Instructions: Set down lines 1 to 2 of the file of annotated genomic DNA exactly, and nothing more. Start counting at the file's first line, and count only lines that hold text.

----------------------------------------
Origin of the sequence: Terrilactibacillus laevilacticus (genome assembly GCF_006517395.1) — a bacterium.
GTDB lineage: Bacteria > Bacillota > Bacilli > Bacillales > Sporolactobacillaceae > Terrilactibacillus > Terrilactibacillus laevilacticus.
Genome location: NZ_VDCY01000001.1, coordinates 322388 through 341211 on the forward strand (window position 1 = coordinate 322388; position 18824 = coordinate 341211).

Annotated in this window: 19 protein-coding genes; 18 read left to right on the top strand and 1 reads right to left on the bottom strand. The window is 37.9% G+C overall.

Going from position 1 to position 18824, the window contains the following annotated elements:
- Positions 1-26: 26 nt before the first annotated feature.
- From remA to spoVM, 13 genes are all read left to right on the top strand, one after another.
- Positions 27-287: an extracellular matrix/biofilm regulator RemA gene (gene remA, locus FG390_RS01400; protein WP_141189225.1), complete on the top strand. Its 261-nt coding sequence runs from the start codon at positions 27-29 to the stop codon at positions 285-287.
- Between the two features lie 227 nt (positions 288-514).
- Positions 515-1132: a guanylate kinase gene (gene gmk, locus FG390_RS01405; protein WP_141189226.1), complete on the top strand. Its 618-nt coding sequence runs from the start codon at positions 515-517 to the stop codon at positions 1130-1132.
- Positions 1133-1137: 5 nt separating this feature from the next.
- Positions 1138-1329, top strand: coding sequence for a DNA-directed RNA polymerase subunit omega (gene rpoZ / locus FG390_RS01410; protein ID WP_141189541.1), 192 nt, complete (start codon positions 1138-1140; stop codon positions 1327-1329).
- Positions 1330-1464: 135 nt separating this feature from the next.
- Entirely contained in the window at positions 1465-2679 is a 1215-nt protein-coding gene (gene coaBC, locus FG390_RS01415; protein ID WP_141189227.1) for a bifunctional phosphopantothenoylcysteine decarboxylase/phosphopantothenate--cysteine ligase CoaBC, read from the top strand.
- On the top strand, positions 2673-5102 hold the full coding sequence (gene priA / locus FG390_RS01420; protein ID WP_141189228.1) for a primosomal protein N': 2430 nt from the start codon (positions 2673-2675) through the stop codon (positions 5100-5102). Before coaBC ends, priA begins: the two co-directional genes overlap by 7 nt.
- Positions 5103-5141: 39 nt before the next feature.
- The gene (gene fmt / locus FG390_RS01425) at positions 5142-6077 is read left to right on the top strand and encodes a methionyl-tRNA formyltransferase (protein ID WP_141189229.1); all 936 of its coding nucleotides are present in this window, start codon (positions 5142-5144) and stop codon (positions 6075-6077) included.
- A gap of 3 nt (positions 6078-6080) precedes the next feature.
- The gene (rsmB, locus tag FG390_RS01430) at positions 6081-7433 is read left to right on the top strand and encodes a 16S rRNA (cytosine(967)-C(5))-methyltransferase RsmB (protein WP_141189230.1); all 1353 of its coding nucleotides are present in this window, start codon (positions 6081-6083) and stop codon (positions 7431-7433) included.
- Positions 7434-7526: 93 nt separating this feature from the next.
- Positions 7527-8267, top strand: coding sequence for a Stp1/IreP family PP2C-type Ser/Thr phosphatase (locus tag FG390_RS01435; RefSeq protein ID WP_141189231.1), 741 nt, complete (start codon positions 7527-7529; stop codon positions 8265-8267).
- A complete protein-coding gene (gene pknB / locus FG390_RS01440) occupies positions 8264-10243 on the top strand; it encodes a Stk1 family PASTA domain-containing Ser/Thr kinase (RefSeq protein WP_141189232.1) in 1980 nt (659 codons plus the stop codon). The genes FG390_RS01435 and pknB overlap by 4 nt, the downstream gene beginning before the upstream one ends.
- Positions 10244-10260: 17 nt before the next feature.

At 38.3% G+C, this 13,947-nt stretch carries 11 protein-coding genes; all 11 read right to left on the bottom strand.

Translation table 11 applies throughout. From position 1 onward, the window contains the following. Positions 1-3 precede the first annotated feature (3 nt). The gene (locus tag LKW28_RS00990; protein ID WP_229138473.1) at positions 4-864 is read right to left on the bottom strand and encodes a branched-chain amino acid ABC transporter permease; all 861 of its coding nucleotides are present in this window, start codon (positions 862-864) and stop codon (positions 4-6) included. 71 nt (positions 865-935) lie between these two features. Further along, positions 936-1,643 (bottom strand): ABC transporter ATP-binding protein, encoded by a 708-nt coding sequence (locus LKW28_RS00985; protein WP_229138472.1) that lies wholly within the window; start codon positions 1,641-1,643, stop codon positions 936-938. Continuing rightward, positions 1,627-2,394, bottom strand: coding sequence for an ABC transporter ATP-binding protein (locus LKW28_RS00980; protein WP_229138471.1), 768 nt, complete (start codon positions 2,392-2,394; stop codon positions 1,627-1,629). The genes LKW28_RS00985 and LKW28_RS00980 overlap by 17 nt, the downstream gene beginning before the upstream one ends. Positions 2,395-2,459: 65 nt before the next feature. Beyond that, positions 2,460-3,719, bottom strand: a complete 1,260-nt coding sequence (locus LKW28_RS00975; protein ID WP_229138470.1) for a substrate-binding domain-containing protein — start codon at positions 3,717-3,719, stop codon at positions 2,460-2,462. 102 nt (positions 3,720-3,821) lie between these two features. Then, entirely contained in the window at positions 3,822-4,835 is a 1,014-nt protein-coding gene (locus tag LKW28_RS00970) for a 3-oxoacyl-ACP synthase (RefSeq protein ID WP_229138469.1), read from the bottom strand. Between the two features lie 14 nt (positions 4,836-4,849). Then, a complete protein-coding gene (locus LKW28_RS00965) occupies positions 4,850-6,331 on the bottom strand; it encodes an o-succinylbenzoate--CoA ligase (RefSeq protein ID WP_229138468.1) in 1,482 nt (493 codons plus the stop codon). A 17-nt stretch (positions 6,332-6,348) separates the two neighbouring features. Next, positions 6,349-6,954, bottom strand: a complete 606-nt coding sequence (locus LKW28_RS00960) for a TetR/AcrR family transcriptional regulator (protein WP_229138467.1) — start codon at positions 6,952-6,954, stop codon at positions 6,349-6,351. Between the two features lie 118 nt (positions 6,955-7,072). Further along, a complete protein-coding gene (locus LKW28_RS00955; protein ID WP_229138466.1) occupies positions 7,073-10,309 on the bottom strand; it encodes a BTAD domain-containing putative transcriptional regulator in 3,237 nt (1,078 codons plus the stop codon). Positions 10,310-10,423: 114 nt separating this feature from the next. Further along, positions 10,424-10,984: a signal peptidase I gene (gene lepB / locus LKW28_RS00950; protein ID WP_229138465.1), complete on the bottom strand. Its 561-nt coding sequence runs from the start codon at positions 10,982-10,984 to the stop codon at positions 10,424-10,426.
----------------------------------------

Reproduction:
Origin of the sequence: Terrilactibacillus laevilacticus (genome assembly GCF_006517395.1) — a bacterium.
GTDB lineage: Bacteria > Bacillota > Bacilli > Bacillales > Sporolactobacillaceae > Terrilactibacillus > Terrilactibacillus laevilacticus.